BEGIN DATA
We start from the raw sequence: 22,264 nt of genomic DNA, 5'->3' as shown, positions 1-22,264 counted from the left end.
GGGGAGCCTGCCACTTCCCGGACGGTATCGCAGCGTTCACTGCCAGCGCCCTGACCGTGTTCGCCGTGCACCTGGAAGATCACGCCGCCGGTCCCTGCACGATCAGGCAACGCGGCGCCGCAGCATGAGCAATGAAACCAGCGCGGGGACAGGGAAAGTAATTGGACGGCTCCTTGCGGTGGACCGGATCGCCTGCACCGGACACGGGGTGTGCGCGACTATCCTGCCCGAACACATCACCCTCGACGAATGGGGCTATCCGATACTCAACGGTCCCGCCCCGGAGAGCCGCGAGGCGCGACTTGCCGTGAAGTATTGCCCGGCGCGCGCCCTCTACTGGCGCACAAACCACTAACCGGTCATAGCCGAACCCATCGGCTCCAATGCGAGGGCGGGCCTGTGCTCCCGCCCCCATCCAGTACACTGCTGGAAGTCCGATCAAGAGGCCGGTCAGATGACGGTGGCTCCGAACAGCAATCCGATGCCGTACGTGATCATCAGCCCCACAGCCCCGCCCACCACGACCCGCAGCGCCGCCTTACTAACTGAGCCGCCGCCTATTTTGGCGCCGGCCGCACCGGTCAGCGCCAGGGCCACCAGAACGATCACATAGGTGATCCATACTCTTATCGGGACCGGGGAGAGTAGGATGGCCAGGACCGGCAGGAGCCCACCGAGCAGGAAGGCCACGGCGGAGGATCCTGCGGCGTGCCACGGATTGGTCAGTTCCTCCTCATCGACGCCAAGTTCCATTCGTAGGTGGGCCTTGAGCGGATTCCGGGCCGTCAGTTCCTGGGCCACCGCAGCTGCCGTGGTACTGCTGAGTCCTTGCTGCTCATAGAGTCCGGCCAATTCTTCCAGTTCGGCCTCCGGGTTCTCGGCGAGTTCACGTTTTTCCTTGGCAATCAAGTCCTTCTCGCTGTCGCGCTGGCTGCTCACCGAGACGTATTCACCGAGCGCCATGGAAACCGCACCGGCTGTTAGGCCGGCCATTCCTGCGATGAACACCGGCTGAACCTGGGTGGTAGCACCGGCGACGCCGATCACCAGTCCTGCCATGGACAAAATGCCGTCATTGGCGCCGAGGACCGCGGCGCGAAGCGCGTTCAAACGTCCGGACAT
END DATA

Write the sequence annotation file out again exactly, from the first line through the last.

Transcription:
We start from the raw sequence: 22,264 nt of genomic DNA, 5'->3' as shown, positions 1-22,264 counted from the left end.
GGGGAGCCTGCCACTTCCCGGACGGTATCGCAGCGTTCACTGCCAGCGCCCTGACCGTGTTCGCCGTGCACCTGGAAGATCACGCCGCCGGTCCCTGCACGATCAGGCAACGCGGCGCCGCAGCATGAGCAATGAAACCAGCGCGGGGACAGGGAAAGTAATTGGACGGCTCCTTGCGGTGGACCGGATCGCCTGCACCGGACACGGGGTGTGCGCGACTATCCTGCCCGAACACATCACCCTCGACGAATGGGGCTATCCGATACTCAACGGTCCCGCCCCGGAGAGCCGCGAGGCGCGACTTGCCGTGAAGTATTGCCCGGCGCGCGCCCTCTACTGGCGCACAAACCACTAACCGGTCATAGCCGAACCCATCGGCTCCAATGCGAGGGCGGGCCTGTGCTCCCGCCCCCATCCAGTACACTGCTGGAAGTCCGATCAAGAGGCCGGTCAGATGACGGTGGCTCCGAACAGCAATCCGATGCCGTACGTGATCATCAGCCCCACAGCCCCGCCCACCACGACCCGCAGCGCCGCCTTACTAACTGAGCCGCCGCCTATTTTGGCGCCGGCCGCACCGGTCAGCGCCAGGGCCACCAGAACGATCACATAGGTGATCCATACTCTTATCGGGACCGGGGAGAGTAGGATGGCCAGGACCGGCAGGAGCCCACCGAGCAGGAAGGCCACGGCGGAGGATCCTGCGGCGTGCCACGGATTGGTCAGTTCCTCCTCATCGACGCCAAGTTCCATTCGTAGGTGGGCCTTGAGCGGATTCCGGGCCGTCAGTTCCTGGGCCACCGCAGCTGCCGTGGTACTGCTGAGTCCTTGCTGCTCATAGAGTCCGGCCAATTCTTCCAGTTCGGCCTCCGGGTTCTCGGCGAGTTCACGTTTTTCCTTGGCAATCAAGTCCTTCTCGCTGTCGCGCTGGCTGCTCACCGAGACGTATTCACCGAGCGCCATGGAAACCGCACCGGCTGTTAGGCCGGCCATTCCTGCGATGAACACCGGCTGAACCTGGGTGGTAGCACCGGCGACGCCGATCACCAGTCCTGCCATGGACAAAATGCCGTCATTGGCGCCGAGGACCGCGGCGCGAAGCGCGTTCAAACGTCCGGACAT